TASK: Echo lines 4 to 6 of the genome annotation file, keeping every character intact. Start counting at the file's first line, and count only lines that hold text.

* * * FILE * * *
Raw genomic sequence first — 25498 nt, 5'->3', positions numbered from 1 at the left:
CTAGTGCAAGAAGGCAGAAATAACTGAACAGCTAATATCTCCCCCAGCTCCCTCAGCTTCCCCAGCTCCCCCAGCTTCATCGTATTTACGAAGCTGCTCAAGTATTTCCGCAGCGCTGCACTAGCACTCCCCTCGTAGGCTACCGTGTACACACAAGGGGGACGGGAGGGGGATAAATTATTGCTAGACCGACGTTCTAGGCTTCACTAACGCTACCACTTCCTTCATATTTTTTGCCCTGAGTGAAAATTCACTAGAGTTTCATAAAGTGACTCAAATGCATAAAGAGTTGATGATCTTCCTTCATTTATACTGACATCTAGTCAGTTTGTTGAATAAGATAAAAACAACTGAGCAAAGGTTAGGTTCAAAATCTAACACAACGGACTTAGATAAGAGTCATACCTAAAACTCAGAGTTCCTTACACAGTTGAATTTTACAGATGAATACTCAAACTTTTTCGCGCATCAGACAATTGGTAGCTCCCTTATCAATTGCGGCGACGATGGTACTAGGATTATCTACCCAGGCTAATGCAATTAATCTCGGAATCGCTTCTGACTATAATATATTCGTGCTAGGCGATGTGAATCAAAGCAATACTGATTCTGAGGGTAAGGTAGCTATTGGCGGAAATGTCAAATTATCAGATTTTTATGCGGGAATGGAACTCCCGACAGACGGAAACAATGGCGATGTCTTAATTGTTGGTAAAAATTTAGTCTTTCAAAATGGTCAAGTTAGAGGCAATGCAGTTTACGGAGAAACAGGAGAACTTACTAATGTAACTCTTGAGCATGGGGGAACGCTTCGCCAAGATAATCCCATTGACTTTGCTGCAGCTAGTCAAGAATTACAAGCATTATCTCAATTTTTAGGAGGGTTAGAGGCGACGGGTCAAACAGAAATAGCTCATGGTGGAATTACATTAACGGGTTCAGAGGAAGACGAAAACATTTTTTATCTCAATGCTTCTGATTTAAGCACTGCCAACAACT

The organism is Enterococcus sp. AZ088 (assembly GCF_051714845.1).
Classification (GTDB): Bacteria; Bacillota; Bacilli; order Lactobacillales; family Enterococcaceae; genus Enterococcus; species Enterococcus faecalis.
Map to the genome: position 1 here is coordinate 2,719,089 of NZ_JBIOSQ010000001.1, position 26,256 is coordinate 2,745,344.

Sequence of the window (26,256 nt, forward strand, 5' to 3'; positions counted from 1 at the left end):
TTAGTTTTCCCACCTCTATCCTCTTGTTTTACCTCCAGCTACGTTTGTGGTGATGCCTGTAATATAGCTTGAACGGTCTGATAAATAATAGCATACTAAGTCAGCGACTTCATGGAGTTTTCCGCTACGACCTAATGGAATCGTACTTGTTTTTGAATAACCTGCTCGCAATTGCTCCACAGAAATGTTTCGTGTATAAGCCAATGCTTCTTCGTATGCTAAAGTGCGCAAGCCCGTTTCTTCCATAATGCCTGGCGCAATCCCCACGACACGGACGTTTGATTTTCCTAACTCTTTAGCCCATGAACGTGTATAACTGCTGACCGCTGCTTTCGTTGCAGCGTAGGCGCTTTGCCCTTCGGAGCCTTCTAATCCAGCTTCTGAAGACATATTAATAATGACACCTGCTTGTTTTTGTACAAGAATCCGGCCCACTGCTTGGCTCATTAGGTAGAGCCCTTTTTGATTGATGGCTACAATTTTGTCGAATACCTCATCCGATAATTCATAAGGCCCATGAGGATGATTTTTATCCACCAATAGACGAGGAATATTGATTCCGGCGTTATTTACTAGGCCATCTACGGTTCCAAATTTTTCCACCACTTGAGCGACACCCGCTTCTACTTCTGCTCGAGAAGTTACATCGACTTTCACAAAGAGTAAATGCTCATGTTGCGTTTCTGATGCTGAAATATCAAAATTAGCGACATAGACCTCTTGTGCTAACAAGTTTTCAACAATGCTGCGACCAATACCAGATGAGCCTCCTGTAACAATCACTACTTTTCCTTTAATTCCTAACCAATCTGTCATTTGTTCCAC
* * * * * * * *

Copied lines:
Classification (GTDB): Bacteria; Bacillota; Bacilli; order Lactobacillales; family Enterococcaceae; genus Enterococcus; species Enterococcus faecalis.
Map to the genome: position 1 here is coordinate 2,719,089 of NZ_JBIOSQ010000001.1, position 26,256 is coordinate 2,745,344.

Sequence of the window (26,256 nt, forward strand, 5' to 3'; positions counted from 1 at the left end):